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Evolution of Death Penalty in America - Essay Example

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The major weaknesses of this study are concentrated on the evaluation of death penalty in America. The researcher states that while evaluating American death penalty history, Britain’s influence on America is more evident than any other factors…
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Evolution of Death Penalty in America
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Download file to see previous pages This paper illustrates that in American death penalty history, the first execution was recorded in 1608, and the victim was Captain George Kendall in the Jamestown colony of Virginia. According to the Bureau of Justice Statistics, 3,859 persons were executed under civil jurisdiction in the United States from 1930 to 1967. During this period, nearly 54% black and 45% white were executed whereas the remaining one percent was members of other racial groups including American Indians, Chinese, and Japanese. In this period, the number of executions in the state of Georgia represented more than nine percent of the national total. As Melissa points out, the number of executions in other US cities including Texas, California, and New York were 297, 292, and 329 respectively between 1930 and 1967. In addition, the US Army executed 160 persons during the same period. In the 1960s, the fundamental legality of the death penalty was widely questioned throughout the United States. Much legal personnel suggested that the capital punishment was “cruel and unusual” and hence it was unconstitutional under the Eighth Amendment.  In the late 1960s, the Supreme Court restructured the way the capital punishment was administered. In 1971, the Court held that dealing with capital sentencing discretion was “beyond present human ability”; and later on the legality of the death penalty was again discussed before the Supreme Court in 1972 in landmark case Furman v. Georgia. (408 U.S. 238) (DPIC). The Court stated that since the jury had the power of complete sentencing discretion, it might result in arbitrary sentencing. On 29th June 1972, the Court held that existing death penalty statues were no longer valid and therefore, the Court voided 40 death penalty statutes, and suspended the death penalty practice in the US.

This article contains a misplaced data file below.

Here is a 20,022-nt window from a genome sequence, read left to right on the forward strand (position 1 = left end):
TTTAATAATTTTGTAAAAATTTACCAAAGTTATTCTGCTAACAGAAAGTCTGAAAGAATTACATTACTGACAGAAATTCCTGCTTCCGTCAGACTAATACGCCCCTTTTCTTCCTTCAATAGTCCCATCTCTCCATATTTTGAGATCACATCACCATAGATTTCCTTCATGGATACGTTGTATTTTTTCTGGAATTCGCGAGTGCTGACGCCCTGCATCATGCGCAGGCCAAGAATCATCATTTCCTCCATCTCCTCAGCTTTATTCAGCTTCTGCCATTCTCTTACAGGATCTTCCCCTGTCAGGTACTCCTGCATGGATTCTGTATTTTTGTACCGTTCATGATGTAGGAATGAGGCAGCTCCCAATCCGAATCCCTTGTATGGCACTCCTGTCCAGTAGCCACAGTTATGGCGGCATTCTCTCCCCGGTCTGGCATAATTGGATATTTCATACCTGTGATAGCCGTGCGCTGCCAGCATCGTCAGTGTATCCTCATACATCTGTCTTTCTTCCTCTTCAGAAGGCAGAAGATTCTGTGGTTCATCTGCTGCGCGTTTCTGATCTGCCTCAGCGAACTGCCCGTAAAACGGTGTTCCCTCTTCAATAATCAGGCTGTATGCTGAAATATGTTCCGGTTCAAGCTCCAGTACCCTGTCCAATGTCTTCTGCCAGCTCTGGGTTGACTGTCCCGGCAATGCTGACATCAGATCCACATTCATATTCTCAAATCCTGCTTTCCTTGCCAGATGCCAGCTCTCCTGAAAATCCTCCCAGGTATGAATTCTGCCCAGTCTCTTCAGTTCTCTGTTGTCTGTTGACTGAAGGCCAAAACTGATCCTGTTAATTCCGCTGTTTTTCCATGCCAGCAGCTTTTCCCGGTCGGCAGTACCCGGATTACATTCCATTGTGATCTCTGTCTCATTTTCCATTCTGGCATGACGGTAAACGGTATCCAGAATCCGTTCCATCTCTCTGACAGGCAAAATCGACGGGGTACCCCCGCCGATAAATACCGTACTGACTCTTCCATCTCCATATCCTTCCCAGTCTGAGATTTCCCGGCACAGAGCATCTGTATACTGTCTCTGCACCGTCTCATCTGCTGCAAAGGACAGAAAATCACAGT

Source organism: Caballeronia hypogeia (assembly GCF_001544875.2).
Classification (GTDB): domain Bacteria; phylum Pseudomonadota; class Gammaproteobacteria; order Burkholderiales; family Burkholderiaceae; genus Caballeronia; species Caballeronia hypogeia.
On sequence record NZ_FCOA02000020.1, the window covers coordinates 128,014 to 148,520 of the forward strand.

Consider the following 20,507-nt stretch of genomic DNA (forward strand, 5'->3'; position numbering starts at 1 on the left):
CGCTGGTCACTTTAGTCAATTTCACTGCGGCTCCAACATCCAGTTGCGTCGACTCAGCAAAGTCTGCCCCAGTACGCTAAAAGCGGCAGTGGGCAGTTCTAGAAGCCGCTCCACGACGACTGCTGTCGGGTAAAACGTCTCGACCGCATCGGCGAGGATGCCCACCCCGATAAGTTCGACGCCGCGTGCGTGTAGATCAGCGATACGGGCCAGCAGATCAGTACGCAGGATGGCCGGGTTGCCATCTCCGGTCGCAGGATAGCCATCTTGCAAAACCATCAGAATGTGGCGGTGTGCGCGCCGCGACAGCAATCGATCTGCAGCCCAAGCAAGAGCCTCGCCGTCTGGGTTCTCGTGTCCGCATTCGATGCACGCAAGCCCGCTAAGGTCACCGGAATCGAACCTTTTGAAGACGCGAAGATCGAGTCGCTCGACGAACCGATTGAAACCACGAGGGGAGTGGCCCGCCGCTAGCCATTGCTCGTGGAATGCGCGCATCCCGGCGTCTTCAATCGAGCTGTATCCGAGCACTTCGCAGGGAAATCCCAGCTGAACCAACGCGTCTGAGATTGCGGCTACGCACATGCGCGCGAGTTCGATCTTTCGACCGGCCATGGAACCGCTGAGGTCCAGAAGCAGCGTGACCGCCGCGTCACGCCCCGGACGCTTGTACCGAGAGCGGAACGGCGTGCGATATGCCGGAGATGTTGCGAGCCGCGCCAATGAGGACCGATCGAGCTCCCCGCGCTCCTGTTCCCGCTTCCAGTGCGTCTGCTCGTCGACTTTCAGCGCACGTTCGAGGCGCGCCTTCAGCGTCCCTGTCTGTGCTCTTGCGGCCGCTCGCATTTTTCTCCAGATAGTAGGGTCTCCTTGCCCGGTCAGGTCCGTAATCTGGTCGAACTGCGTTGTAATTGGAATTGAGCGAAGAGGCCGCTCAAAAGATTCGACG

The overall holding in Furman reflected that particular capital sentencing statues were only unconstitutional and it influenced the Court to rethink about the legal validity of death penalty. As a result, the Court allowed states to rewrite their death penalty statutes to abolish the issues cited in Furman. Although some stats eliminated all unguided jury discretion by mandating death penalty for those convicted capital crimes, the Supreme Court held that this practice was unconstitutional. Some other states provided sentencing guidelines for the judge, and this practice allowed the “introduction of aggravating and migrating factors in determining sentencing” (DPIC). The Supreme Court approved these guided discretion statues in 1976. The ten-year moratorium on death penalty was ended on 17th January 1977 with the execution of Gary Gilmore. Finally, the state of New York also enacted death penalty law in 1995.
In response to the increasing objections against capital punishment, the US Supreme Court has framed some strict regulations on death penalty. As Johnson (2001) points out, one of the recent developments in the state of Texas is that it passed a bill of banning the execution of mentally retarded persons. The recent death penalty cases add to the earliest Supreme Court cases addressing capital punishment. While analyzing US death penalty data, it is evident that the highest number of executions was occurred between the period 1999 and 2005. However, the recent data show that the number of executions have significantly declined during the last five years. In 2009, only 37 persons were executed and this figure represents the least number for the last decade (DPIC 2). The current Court practices show that it rarely sentences death penalty. The recent cases including Penry v. Johnson, Director, Texas Department of Criminal Justice, Institutional Division, Atkins v. Virginia, and Roper, Superintendent, Potosi Correctional Center v. Simmons are some of the ...Download file to see next pagesRead More
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